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Alveolus (plural: alveoli, from Latin alveolus, "little cavity") is an anatomical structure that has the form of a hollow cavity.[1] Found in the lung parenchyma, the pulmonary alveoli are the terminal ends of the respiratory tree, which outcrop from either alveolar sacs or alveolar ducts, which are both sites of gas exchange with the blood as well.[2] Alveoli are particular to mammalian lungs. Different structures are involved in gas exchange in other vertebrates.[3] The alveolar membrane is the gas-exchange surface. Carbon dioxide rich blood is pumped from the rest of the body into the alveolar blood vessels where, through diffusion, it releases its carbon dioxide and absorbs oxygen.[4]

Location

The alveoli are located in the respiratory zone of the lungs, at the distal termination of the alveolar ducts and atria. These air sacs are the forming and termination point of the respiratory tract. They provide total surface area of about 100 m2.[5]

Anatomy

The alveoli contain some collagen and elastic fibres. The elastic fibers allow the alveoli to stretch as they are filled with air during inhalation. They then spring back during exhalation in order to expel the carbon dioxide-rich air.

A typical pair of human lungs contain about 700 million alveoli, producing 70m² of surface area.[6] Each alveolus is wrapped in a fine mesh of capillaries covering about 70% of its area. An adult alveolus has an average diameter of 200 micrometres, with an increase in diameter during inhalation.[7]

The alveoli consist of an epithelial layer and extracellular matrix surrounded by capillaries. In some alveolar walls there are pores between alveoli called Pores of Kohn.

References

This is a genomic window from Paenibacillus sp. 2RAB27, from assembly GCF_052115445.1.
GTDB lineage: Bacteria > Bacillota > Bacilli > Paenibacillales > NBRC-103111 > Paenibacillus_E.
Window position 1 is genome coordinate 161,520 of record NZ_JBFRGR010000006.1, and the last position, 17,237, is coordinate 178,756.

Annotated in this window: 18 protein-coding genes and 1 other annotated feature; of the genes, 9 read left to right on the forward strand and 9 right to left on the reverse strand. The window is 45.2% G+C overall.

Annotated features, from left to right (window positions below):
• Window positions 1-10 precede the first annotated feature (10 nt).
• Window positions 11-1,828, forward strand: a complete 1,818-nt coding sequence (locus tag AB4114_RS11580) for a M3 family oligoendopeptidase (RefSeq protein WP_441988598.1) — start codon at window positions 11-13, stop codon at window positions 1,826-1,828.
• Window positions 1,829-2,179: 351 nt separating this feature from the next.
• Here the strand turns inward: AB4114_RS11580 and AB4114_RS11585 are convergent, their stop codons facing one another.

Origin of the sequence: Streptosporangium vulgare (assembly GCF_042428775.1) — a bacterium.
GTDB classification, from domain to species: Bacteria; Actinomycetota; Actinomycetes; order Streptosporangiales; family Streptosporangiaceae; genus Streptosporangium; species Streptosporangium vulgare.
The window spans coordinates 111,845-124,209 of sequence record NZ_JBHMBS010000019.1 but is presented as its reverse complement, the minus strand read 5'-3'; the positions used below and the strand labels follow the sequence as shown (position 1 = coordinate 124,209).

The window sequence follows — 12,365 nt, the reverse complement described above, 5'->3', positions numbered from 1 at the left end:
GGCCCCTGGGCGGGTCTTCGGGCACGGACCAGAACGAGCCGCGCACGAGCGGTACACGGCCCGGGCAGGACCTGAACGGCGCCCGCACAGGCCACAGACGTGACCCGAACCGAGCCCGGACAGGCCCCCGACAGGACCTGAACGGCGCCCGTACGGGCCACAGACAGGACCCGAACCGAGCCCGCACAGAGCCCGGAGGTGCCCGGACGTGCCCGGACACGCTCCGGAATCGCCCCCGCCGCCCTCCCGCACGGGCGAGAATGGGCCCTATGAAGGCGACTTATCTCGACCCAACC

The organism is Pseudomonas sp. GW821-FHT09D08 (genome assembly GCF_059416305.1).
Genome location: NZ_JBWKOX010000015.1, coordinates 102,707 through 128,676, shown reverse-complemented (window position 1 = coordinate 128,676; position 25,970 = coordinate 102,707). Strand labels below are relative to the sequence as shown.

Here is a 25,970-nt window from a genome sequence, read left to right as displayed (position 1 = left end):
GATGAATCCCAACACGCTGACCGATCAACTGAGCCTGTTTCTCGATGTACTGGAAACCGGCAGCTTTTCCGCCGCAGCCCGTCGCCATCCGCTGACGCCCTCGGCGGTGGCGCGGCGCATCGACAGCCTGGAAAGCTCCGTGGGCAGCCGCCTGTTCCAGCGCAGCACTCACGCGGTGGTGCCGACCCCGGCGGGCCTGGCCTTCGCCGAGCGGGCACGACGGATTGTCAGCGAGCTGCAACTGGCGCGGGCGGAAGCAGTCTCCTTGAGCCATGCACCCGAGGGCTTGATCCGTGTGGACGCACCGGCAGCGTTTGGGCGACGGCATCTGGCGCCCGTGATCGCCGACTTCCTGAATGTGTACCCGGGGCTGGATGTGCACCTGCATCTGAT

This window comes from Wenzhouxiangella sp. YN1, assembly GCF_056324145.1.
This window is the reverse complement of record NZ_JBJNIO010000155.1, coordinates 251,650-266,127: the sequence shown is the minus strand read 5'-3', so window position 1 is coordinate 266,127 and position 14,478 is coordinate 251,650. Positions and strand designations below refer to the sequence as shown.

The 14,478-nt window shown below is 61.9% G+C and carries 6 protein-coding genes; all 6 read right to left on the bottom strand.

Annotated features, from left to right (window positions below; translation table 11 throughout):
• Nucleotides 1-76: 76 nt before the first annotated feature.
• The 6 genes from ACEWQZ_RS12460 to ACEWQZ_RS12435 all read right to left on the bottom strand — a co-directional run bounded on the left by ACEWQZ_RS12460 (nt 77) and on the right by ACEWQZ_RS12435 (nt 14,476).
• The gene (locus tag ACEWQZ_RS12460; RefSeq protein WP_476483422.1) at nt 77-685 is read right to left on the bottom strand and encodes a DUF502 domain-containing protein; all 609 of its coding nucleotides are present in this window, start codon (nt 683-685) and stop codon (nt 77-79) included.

1. Weibel, E. R. (1963). Academic Press. ed. Morphometry of the human lung. p. 151. ISBN 3-540-03073-5.
  2. Hansen, J. E.; Ampaya, E. P.; Bryant, G. H. and Navin, J. J. (1975). "The Branching Pattern of Airways and Air Spaces of a Single Human Terminal Bronchiole". Journal of Applied Physiology 38 (6): 983–989. PMID 1141138.
  3. Daniels, Christopher B. and Orgeig, Sandra (2003). "Pulmonary Surfactant: The Key to the Evolution of Air Breathing". News in Physiological Sciences 18 (4): 151–157. PMID 12869615
  4. C. Michael Hogan. 2011. Respiration. Encyclopedia of Earth. Eds. Mark McGinley & C. J. cleveland. National council for Science and the Environment. Washington DC
  5. "Alveoli: Gas Exchange and Host Defense". Functional Ultrastructure: An Atlas of Tissue Biology and Pathology. Springer Vienna. 2005. pp. 224–225. doi:10.1007/b137527. ISBN 978-3-211-83564-7.
  6. Roberts, M., Reiss, M., Monger, G. (2000) Gaseous exchange. In: Advanced Biology. Surrey, Nelson. P167.
  7. Ochs M., Nyengaard J. R., Jung A., Knudsen L., Voigt M., Wahlers T., Richter J., and Gundersen H. J. G., 2004, “The number of alveoli in the human lung.,” American journal of respiratory and critical care medicine, 169(1), pp. 120-4.

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